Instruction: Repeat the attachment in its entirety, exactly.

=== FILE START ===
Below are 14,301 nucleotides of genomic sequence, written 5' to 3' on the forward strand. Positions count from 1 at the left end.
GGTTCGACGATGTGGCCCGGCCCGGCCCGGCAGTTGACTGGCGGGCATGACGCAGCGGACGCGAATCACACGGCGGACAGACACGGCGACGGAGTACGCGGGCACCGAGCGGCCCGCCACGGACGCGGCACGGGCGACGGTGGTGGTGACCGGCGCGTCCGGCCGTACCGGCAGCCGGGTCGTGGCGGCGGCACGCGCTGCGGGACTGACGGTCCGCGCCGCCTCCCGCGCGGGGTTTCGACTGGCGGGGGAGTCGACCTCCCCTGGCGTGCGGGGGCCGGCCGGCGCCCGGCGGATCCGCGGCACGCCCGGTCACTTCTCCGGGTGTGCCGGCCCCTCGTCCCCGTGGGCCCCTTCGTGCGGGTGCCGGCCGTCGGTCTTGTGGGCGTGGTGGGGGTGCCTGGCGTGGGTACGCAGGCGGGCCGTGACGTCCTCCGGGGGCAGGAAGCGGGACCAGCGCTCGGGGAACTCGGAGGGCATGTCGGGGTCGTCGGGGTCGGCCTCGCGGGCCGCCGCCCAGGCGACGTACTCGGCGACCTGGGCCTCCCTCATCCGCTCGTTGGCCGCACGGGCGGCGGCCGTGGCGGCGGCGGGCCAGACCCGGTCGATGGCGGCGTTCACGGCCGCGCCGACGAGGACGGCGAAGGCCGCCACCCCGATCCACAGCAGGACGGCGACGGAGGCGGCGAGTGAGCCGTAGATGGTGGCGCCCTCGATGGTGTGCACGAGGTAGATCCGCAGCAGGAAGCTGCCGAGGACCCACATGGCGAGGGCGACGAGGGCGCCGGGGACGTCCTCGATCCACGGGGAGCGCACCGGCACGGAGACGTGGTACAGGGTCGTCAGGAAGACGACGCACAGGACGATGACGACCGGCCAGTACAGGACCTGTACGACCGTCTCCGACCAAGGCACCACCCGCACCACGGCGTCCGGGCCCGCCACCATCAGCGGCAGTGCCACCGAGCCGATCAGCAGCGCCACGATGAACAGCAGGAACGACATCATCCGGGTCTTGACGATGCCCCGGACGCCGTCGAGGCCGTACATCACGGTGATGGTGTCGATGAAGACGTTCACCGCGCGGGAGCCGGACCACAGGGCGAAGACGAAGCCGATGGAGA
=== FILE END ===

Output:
Below are 14,301 nucleotides of genomic sequence, written 5' to 3' on the forward strand. Positions count from 1 at the left end.
GGTTCGACGATGTGGCCCGGCCCGGCCCGGCAGTTGACTGGCGGGCATGACGCAGCGGACGCGAATCACACGGCGGACAGACACGGCGACGGAGTACGCGGGCACCGAGCGGCCCGCCACGGACGCGGCACGGGCGACGGTGGTGGTGACCGGCGCGTCCGGCCGTACCGGCAGCCGGGTCGTGGCGGCGGCACGCGCTGCGGGACTGACGGTCCGCGCCGCCTCCCGCGCGGGGTTTCGACTGGCGGGGGAGTCGACCTCCCCTGGCGTGCGGGGGCCGGCCGGCGCCCGGCGGATCCGCGGCACGCCCGGTCACTTCTCCGGGTGTGCCGGCCCCTCGTCCCCGTGGGCCCCTTCGTGCGGGTGCCGGCCGTCGGTCTTGTGGGCGTGGTGGGGGTGCCTGGCGTGGGTACGCAGGCGGGCCGTGACGTCCTCCGGGGGCAGGAAGCGGGACCAGCGCTCGGGGAACTCGGAGGGCATGTCGGGGTCGTCGGGGTCGGCCTCGCGGGCCGCCGCCCAGGCGACGTACTCGGCGACCTGGGCCTCCCTCATCCGCTCGTTGGCCGCACGGGCGGCGGCCGTGGCGGCGGCGGGCCAGACCCGGTCGATGGCGGCGTTCACGGCCGCGCCGACGAGGACGGCGAAGGCCGCCACCCCGATCCACAGCAGGACGGCGACGGAGGCGGCGAGTGAGCCGTAGATGGTGGCGCCCTCGATGGTGTGCACGAGGTAGATCCGCAGCAGGAAGCTGCCGAGGACCCACATGGCGAGGGCGACGAGGGCGCCGGGGACGTCCTCGATCCACGGGGAGCGCACCGGCACGGAGACGTGGTACAGGGTCGTCAGGAAGACGACGCACAGGACGATGACGACCGGCCAGTACAGGACCTGTACGACCGTCTCCGACCAAGGCACCACCCGCACCACGGCGTCCGGGCCCGCCACCATCAGCGGCAGTGCCACCGAGCCGATCAGCAGCGCCACGATGAACAGCAGGAACGACATCATCCGGGTCTTGACGATGCCCCGGACGCCGTCGAGGCCGTACATCACGGTGATGGTGTCGATGAAGACGTTCACCGCGCGGGAGCCGGACCACAGGGCGAAGACGAAGCCGATGGAGA